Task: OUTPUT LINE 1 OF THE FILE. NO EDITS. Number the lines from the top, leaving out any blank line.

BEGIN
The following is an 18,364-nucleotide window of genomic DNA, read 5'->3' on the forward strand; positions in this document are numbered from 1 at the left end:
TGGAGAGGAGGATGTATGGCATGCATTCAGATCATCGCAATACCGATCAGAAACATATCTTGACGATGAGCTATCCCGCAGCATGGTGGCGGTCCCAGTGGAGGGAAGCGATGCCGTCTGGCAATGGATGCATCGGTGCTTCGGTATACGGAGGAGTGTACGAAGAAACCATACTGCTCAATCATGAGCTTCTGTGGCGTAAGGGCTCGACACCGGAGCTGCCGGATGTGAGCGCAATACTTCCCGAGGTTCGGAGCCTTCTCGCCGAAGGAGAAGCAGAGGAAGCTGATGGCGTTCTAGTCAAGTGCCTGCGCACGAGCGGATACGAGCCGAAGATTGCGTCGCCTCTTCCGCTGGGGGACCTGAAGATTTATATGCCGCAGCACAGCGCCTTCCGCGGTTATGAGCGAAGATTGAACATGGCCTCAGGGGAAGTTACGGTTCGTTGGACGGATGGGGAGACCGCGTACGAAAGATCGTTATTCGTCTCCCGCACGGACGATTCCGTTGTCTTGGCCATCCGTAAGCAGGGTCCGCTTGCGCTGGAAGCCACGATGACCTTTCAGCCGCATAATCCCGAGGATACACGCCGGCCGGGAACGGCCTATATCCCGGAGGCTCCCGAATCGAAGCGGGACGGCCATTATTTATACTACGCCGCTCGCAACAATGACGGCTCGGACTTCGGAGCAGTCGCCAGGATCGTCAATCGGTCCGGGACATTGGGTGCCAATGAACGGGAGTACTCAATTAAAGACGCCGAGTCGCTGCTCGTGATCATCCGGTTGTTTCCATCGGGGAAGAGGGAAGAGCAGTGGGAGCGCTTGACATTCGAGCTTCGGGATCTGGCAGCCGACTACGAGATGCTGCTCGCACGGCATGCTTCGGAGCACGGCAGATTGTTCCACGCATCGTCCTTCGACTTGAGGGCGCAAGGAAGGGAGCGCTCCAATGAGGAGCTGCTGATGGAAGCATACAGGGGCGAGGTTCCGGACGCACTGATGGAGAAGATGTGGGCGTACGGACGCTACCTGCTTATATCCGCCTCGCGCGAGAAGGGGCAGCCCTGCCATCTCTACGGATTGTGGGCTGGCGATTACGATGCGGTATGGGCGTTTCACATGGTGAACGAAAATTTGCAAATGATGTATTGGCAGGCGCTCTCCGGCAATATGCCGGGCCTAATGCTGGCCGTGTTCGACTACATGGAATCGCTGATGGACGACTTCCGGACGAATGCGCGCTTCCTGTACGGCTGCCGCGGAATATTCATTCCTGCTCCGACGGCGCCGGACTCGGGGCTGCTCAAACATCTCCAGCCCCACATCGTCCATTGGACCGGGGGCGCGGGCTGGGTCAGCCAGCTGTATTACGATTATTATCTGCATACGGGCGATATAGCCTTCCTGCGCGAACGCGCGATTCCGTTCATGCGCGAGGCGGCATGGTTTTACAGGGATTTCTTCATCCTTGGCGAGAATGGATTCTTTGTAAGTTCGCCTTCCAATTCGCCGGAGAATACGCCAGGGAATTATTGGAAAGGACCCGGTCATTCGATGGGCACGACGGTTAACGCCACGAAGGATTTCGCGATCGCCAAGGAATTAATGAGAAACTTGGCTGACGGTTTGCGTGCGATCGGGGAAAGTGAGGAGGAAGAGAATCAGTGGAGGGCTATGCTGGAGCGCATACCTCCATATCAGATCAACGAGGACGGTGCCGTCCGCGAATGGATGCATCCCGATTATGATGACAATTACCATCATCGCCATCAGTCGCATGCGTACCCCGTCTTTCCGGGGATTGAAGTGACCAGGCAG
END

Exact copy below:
The following is an 18,364-nucleotide window of genomic DNA, read 5'->3' on the forward strand; positions in this document are numbered from 1 at the left end: